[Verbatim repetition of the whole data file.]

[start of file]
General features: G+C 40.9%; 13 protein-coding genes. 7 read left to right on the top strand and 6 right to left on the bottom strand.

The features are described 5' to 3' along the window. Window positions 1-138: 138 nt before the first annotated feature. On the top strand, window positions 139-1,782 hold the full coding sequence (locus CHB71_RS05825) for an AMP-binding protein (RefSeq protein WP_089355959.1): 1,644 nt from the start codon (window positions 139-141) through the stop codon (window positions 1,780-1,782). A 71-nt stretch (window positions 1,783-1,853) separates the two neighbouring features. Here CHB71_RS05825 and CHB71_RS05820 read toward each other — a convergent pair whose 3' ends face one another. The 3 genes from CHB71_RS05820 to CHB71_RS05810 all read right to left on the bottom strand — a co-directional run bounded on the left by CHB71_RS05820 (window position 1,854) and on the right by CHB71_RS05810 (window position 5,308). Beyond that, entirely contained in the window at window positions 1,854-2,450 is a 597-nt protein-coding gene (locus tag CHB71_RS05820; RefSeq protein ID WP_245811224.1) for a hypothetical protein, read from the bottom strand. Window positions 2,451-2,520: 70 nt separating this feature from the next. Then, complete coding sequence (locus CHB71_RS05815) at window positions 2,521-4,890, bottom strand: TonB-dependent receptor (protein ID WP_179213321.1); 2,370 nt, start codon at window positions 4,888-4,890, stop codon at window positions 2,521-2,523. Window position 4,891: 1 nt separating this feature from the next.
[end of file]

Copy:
General features: G+C 40.9%; 13 protein-coding genes. 7 read left to right on the top strand and 6 right to left on the bottom strand.

The features are described 5' to 3' along the window. Window positions 1-138: 138 nt before the first annotated feature. On the top strand, window positions 139-1,782 hold the full coding sequence (locus CHB71_RS05825) for an AMP-binding protein (RefSeq protein WP_089355959.1): 1,644 nt from the start codon (window positions 139-141) through the stop codon (window positions 1,780-1,782). A 71-nt stretch (window positions 1,783-1,853) separates the two neighbouring features. Here CHB71_RS05825 and CHB71_RS05820 read toward each other — a convergent pair whose 3' ends face one another. The 3 genes from CHB71_RS05820 to CHB71_RS05810 all read right to left on the bottom strand — a co-directional run bounded on the left by CHB71_RS05820 (window position 1,854) and on the right by CHB71_RS05810 (window position 5,308). Beyond that, entirely contained in the window at window positions 1,854-2,450 is a 597-nt protein-coding gene (locus tag CHB71_RS05820; RefSeq protein ID WP_245811224.1) for a hypothetical protein, read from the bottom strand. Window positions 2,451-2,520: 70 nt separating this feature from the next. Then, complete coding sequence (locus CHB71_RS05815) at window positions 2,521-4,890, bottom strand: TonB-dependent receptor (protein ID WP_179213321.1); 2,370 nt, start codon at window positions 4,888-4,890, stop codon at window positions 2,521-2,523. Window position 4,891: 1 nt separating this feature from the next.